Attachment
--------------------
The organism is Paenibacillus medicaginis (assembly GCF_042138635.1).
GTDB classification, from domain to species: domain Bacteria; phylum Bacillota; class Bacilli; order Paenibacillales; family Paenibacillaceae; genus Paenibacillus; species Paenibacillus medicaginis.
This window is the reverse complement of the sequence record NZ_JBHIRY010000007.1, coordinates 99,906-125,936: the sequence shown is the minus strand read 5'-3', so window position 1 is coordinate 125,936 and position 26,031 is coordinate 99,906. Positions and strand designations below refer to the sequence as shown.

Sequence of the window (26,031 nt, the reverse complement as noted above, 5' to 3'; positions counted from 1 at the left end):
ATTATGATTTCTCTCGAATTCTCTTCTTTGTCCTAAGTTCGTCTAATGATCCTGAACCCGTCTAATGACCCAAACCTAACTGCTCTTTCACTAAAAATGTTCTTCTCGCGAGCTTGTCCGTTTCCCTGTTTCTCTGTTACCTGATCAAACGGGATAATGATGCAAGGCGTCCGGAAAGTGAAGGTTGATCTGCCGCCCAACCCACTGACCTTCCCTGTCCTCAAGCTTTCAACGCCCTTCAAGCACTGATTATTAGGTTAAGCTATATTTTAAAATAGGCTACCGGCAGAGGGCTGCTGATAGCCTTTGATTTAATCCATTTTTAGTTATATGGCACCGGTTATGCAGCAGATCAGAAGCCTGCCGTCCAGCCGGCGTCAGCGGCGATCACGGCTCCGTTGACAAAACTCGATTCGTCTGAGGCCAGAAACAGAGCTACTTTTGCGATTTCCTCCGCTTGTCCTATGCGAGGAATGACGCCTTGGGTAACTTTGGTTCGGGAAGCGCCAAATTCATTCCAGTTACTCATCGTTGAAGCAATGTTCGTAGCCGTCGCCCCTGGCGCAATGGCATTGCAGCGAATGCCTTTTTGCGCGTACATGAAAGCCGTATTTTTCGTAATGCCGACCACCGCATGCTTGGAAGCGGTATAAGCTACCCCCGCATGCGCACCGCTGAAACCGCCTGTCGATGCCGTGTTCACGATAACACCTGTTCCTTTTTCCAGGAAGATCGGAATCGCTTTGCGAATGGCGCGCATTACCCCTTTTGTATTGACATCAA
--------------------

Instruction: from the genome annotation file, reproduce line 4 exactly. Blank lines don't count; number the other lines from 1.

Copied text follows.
Sequence of the window (26,031 nt, the reverse complement as noted above, 5' to 3'; positions counted from 1 at the left end):